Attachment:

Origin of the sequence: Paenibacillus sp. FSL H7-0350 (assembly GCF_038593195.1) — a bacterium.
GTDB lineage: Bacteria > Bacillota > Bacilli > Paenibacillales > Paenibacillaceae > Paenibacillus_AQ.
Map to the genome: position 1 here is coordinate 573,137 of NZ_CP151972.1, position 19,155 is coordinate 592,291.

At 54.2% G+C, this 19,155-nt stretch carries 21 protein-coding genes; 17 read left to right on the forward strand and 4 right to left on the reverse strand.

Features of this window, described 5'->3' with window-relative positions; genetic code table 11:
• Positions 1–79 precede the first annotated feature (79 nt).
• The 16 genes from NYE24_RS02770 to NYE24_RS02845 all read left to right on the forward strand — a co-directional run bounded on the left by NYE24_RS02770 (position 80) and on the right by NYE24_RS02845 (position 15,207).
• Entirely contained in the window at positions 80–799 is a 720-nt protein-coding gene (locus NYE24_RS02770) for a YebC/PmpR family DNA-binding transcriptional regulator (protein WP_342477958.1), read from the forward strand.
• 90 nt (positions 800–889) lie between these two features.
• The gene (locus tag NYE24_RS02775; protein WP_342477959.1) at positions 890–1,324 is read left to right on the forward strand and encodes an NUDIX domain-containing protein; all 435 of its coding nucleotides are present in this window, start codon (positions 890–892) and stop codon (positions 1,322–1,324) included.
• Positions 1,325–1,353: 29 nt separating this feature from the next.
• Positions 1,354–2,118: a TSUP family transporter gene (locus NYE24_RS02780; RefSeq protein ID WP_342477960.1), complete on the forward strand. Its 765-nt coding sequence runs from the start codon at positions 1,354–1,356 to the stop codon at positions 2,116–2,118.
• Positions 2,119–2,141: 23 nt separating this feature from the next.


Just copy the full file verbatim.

Origin of the sequence: Paenibacillus sp. FSL H7-0350 (assembly GCF_038593195.1) — a bacterium.
GTDB lineage: Bacteria > Bacillota > Bacilli > Paenibacillales > Paenibacillaceae > Paenibacillus_AQ.
Map to the genome: position 1 here is coordinate 573,137 of NZ_CP151972.1, position 19,155 is coordinate 592,291.

At 54.2% G+C, this 19,155-nt stretch carries 21 protein-coding genes; 17 read left to right on the forward strand and 4 right to left on the reverse strand.

Features of this window, described 5'->3' with window-relative positions; genetic code table 11:
• Positions 1–79 precede the first annotated feature (79 nt).
• The 16 genes from NYE24_RS02770 to NYE24_RS02845 all read left to right on the forward strand — a co-directional run bounded on the left by NYE24_RS02770 (position 80) and on the right by NYE24_RS02845 (position 15,207).
• Entirely contained in the window at positions 80–799 is a 720-nt protein-coding gene (locus NYE24_RS02770) for a YebC/PmpR family DNA-binding transcriptional regulator (protein WP_342477958.1), read from the forward strand.
• 90 nt (positions 800–889) lie between these two features.
• The gene (locus tag NYE24_RS02775; protein WP_342477959.1) at positions 890–1,324 is read left to right on the forward strand and encodes an NUDIX domain-containing protein; all 435 of its coding nucleotides are present in this window, start codon (positions 890–892) and stop codon (positions 1,322–1,324) included.
• Positions 1,325–1,353: 29 nt separating this feature from the next.
• Positions 1,354–2,118: a TSUP family transporter gene (locus NYE24_RS02780; RefSeq protein ID WP_342477960.1), complete on the forward strand. Its 765-nt coding sequence runs from the start codon at positions 1,354–1,356 to the stop codon at positions 2,116–2,118.
• Positions 2,119–2,141: 23 nt separating this feature from the next.